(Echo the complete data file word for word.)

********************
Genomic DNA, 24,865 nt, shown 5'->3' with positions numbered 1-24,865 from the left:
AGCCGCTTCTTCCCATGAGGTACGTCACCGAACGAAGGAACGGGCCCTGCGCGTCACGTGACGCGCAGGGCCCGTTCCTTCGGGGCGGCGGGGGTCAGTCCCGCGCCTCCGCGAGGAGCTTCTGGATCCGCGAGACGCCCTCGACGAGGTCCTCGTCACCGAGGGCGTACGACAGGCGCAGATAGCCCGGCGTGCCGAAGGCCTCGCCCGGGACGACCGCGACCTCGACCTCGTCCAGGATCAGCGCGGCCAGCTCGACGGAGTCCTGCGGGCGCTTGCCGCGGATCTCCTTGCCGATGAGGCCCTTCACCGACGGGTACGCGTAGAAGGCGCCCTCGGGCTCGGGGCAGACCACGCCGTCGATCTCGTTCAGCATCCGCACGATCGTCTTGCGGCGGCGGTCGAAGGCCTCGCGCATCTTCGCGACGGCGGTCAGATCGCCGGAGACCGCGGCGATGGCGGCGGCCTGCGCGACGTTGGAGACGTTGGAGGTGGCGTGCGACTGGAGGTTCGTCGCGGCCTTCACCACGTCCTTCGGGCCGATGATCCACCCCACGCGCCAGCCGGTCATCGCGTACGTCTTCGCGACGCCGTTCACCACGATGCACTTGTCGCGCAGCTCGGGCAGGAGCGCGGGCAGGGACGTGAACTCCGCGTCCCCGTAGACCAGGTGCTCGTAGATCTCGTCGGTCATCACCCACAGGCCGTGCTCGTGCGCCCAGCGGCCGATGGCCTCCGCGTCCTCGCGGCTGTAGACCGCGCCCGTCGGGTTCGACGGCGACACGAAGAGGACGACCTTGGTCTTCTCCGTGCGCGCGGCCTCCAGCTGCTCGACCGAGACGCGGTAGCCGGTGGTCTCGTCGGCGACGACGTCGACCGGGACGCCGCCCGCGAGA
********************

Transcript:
Genomic DNA, 24,865 nt, shown 5'->3' with positions numbered 1-24,865 from the left:
AGCCGCTTCTTCCCATGAGGTACGTCACCGAACGAAGGAACGGGCCCTGCGCGTCACGTGACGCGCAGGGCCCGTTCCTTCGGGGCGGCGGGGGTCAGTCCCGCGCCTCCGCGAGGAGCTTCTGGATCCGCGAGACGCCCTCGACGAGGTCCTCGTCACCGAGGGCGTACGACAGGCGCAGATAGCCCGGCGTGCCGAAGGCCTCGCCCGGGACGACCGCGACCTCGACCTCGTCCAGGATCAGCGCGGCCAGCTCGACGGAGTCCTGCGGGCGCTTGCCGCGGATCTCCTTGCCGATGAGGCCCTTCACCGACGGGTACGCGTAGAAGGCGCCCTCGGGCTCGGGGCAGACCACGCCGTCGATCTCGTTCAGCATCCGCACGATCGTCTTGCGGCGGCGGTCGAAGGCCTCGCGCATCTTCGCGACGGCGGTCAGATCGCCGGAGACCGCGGCGATGGCGGCGGCCTGCGCGACGTTGGAGACGTTGGAGGTGGCGTGCGACTGGAGGTTCGTCGCGGCCTTCACCACGTCCTTCGGGCCGATGATCCACCCCACGCGCCAGCCGGTCATCGCGTACGTCTTCGCGACGCCGTTCACCACGATGCACTTGTCGCGCAGCTCGGGCAGGAGCGCGGGCAGGGACGTGAACTCCGCGTCCCCGTAGACCAGGTGCTCGTAGATCTCGTCGGTCATCACCCACAGGCCGTGCTCGTGCGCCCAGCGGCCGATGGCCTCCGCGTCCTCGCGGCTGTAGACCGCGCCCGTCGGGTTCGACGGCGACACGAAGAGGACGACCTTGGTCTTCTCCGTGCGCGCGGCCTCCAGCTGCTCGACCGAGACGCGGTAGCCGGTGGTCTCGTCGGCGACGACGTCGACCGGGACGCCGCCCGCGAGA